A Revolutin That Is Self-Critical
In the Envío N° 16 of October, 1982, we included an article about the Sandinista Block Committees. This article presented examples that clarify the work the problems, the make-up and the differences of this Nicaraguan organizational structure.
During the second week of October, a letter from Comandante Bayardo Arce began to circulate publicly. It was addressed to those in charge of the Sandinista Block Committees. In his capacity as Coordinator of the Political Commission of the National Directorate of the Sandinista National Liberation Front, Comandante Arce directed himself to those in charge of the CDSs in order to share a series of concerns with them that directly touched upon the work of the CDSs.
The CDSs were created in 1978, before the victory, and were called Civil Defense Committees. Their formation was the result of a proposal by the FSLN that was promoted by the MPU, the United People’s Movement. The CDSs rapidly became an organizing tool for the people’s participation in the struggle against Somoza. They played an extremely important role in channeling human efforts in the final stages of the anti-Somocista struggle, above all after the September insurrection in 1978. In that particular stage of the struggle they were the principal channel between the people and the FSLN. An important part of the logistics, the health services and the agitation during the insurrectional phase was centered in their work.
After the victory, their name and their activities were changed. They became the Sandinista Block Committees and the FSLN gave them the role of “the eyes and the ears of the revolution”, thus defining their vigilant character and their task of controlling the tasks of reconstruction and of the process in general.
Today there are more than 450,000 CDS members (more than 1/5 of the total population of Nicaragua and almost 50% of the adult population). For them the CDSs are the principal organizational structure of the people throughout the country. The immense diversity of tasks that they carry out makes them the most important mass organization for reconstruction and for defense. Everything from voluntary night watch, structuring of civil defense procedures, and promotion of reserve battalions to control of consumer prices and tending to health needs of the population are the responsibility of the CDSs. There are, in addition, important community projects (clean-up brigades, etc.) as well as the task of promoting adult education, political preparation of the people and other tasks.
Because of the importance that the CDSs have in Nicaragua and because of the significance of the aforementioned letter, we are reprinting the complete text. We are also including some reflections on the significance the letter has. Implicit in the letter is an ideological consolidation in the search for a better person and a more just and human society. This is another contribution to the experiential participation of the Nicaraguan people in the process that is being built.
FROM: The Coordinator of the Political Commission of the National Directorate.
TO: Coordinators of cities, regions, Barrio Committees, and Block Committees of the Sandinista Block Committees.
DATE: October 7, 1982.
The National Directorate of the FSLN sends greetings to the 459,750 members of the CDSs throughout the country. The CDS members day by day strengthen the defense and preserve the gains of our people by carrying out their jobs. That is precisely why we want to repeat to them the concepts pointed out by the National Coordinator, Comandante Leticia Herrera, and by Sergio Ramírez in the commemoration of the 4th Anniversary of the CDSs.
We affirm that the body of CDS members, fully involved through their jobs and continually working to become more responsible, contributes in a decisive way to the manner in which the Sandinista Revolution confronts the difficulties inherited from the past. The same holds true in regard to the problems brought in by bellicose policies that have tried to strangle our aspirations to be respected, sovereign and independent.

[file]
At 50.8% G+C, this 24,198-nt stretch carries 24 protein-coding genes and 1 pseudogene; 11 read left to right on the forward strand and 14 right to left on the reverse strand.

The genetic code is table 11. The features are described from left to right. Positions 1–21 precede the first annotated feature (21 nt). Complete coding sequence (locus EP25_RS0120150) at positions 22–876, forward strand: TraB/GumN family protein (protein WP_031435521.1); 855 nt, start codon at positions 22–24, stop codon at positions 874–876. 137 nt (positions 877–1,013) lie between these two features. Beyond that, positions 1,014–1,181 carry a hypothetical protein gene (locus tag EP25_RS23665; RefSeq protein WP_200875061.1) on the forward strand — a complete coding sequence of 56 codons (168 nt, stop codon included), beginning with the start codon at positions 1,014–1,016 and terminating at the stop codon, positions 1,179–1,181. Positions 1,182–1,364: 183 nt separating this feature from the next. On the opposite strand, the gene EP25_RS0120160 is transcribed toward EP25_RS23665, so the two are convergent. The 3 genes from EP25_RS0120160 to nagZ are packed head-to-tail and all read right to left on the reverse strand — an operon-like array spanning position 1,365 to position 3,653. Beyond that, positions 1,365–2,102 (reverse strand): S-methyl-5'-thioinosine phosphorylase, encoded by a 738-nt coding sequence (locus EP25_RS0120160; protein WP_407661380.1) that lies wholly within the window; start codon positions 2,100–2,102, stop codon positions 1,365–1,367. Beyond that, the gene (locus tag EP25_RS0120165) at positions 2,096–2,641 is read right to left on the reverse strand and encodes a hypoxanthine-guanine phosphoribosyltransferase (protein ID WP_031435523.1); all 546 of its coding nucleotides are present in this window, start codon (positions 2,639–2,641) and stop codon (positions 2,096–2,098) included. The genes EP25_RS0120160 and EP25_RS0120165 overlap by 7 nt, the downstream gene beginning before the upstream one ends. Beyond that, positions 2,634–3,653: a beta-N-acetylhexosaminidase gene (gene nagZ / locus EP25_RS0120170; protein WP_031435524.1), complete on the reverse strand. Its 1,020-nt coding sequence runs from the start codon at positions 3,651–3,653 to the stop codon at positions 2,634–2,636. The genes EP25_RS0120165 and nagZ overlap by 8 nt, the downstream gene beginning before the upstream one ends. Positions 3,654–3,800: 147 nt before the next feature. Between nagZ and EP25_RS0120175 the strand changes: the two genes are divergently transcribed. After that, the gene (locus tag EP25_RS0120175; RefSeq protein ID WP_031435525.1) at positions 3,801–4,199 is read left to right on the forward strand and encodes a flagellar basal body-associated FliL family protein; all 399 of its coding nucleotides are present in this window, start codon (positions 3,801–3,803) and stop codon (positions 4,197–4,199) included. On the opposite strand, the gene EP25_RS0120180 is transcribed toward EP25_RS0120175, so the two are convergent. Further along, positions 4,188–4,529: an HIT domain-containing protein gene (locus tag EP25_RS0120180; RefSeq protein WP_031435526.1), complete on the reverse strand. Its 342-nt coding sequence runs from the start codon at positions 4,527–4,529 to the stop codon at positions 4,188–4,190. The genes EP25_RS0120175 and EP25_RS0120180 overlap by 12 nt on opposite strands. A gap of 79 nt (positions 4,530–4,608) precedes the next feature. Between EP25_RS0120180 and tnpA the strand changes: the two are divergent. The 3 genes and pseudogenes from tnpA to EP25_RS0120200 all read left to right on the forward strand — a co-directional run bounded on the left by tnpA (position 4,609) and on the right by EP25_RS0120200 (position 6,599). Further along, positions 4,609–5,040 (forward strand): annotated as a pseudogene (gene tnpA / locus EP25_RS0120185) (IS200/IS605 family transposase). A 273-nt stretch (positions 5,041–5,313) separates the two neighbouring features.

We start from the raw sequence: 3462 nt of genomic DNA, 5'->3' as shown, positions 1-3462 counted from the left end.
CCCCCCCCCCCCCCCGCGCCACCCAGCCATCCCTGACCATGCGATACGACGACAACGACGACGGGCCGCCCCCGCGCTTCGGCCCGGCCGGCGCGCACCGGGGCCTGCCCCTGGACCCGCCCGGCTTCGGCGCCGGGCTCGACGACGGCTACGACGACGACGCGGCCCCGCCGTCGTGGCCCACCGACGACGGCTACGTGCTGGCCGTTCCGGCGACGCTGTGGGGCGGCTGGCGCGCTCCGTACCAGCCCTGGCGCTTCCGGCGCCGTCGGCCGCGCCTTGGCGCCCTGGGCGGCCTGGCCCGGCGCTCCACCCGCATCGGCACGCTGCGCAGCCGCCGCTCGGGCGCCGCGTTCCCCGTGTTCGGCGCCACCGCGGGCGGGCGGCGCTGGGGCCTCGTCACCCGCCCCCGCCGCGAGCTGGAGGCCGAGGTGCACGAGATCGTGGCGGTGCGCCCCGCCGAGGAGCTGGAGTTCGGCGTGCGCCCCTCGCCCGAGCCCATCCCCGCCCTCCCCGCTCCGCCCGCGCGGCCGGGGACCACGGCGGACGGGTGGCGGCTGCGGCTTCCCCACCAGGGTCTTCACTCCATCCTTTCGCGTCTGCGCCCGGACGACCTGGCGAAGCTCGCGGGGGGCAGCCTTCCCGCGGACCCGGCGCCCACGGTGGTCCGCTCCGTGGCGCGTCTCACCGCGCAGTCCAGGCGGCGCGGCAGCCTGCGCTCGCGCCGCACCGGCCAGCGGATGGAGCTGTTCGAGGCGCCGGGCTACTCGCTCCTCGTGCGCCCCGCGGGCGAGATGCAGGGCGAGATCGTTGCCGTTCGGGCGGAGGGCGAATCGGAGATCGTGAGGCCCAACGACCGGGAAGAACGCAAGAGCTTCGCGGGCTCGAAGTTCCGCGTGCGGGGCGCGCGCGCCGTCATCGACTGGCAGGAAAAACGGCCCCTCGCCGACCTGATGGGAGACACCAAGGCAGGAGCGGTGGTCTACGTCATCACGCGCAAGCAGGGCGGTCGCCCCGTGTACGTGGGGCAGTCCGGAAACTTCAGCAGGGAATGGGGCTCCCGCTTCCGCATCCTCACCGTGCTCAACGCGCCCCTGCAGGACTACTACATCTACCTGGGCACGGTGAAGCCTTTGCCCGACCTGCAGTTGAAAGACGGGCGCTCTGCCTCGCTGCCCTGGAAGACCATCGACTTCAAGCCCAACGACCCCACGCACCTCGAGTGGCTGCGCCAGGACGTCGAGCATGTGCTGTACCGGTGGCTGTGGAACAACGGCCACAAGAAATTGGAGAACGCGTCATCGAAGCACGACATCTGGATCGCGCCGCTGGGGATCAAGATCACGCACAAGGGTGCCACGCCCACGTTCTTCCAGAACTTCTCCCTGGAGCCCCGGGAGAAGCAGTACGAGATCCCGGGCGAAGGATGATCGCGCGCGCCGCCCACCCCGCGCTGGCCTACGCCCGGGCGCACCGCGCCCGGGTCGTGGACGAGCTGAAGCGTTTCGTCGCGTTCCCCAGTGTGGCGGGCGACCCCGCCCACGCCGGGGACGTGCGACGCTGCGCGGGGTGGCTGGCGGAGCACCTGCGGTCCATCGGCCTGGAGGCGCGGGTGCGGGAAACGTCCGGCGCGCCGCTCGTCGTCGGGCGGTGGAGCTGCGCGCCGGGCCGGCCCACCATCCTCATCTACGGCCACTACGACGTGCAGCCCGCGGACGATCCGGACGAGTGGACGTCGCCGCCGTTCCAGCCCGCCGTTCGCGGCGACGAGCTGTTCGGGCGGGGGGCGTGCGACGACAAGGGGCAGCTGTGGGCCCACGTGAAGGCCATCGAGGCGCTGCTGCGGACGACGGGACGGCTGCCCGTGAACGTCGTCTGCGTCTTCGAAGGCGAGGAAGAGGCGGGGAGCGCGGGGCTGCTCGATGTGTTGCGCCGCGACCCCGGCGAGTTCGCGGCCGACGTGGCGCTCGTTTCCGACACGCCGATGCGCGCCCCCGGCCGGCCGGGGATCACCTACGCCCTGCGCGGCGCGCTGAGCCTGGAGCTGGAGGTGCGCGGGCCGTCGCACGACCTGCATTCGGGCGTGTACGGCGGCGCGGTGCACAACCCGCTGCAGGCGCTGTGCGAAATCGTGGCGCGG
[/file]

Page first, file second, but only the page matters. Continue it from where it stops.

We strongly believe that the CDS leadership and members should express qualities that can be measured by:
- Their participation in defense activities.
- Their respect for the laws of the Revolution.
- Their discipline and respect in carrying out the directions of their immediate superiors.
- Their willingness to be the best servants of the people, avoiding and combating opportunism, bureaucracy, favoritism and bossism.
A concern has arisen that troubles the National Directorate, and we feel obligated to present it to you: there are signs that many coordinators have not accurately understood the persuasive characteristic of the line of the revolutionary directives. The goal of this policy is to attract the sympathy of sectors which, because of their conditions, should be in favor of defending the Revolution.
We refer to arbitrary attitudes and actions that exert influences which are contrary to Sandinista principles. For example:
- Authorization for arbitrary takeovers of lands and buildings, in spite of the fact that every legal effort has been made to give a piece of land to everyone who needs and deserves it.
- Withholding the sugar distribution card from someone who still does not understand the Revolution, instead of using the accomplishments of the Revolution to raise his consciousness. We know that this method is sometimes used to pressure people into doing CDS tasks, which are supposed to be voluntary.
- Harassment by words and actions of people who profess another ideology – whether religious or political – or of persons who work with persons or entities not identified with the Revolution.
- Assumption of arrogant and haughty attitudes, taking on a kind of authority that only jeopardizes the Organization; creating small elite groups, and fostering divisiveness and intrigues between neighbors in a community.
- The misuse of one’s position, transforming personal problems into problems of the organization and promoting destructive campaigns to discredit persons with whom one has disagreements.
- Falling into an abuse of authority and using a position of responsibility in the Organizations as a way to enjoy personal and family privileges. A concrete example of this is awarding lots to close family members, overlooking the directives of the Government and in that way fomenting and practicing concepts inherited from Somocismo.
- To allow and lead abuses in carrying out the Voluntary Night Watch, especially in taking repressive measures against those who do not participate in this task. (There are even cases which have gone so far as to break a door or cast a shadow of suspicion on someone, ignoring the fact that all CDS jobs are voluntary).
It is absolutely necessary that we review our positions and make corrections. We have thought that in the near future we should meet to discuss these matters internally. Today more than ever national unity is the determinant factor in defense and for that reason we have put forth these ides upon which your surely will reflect.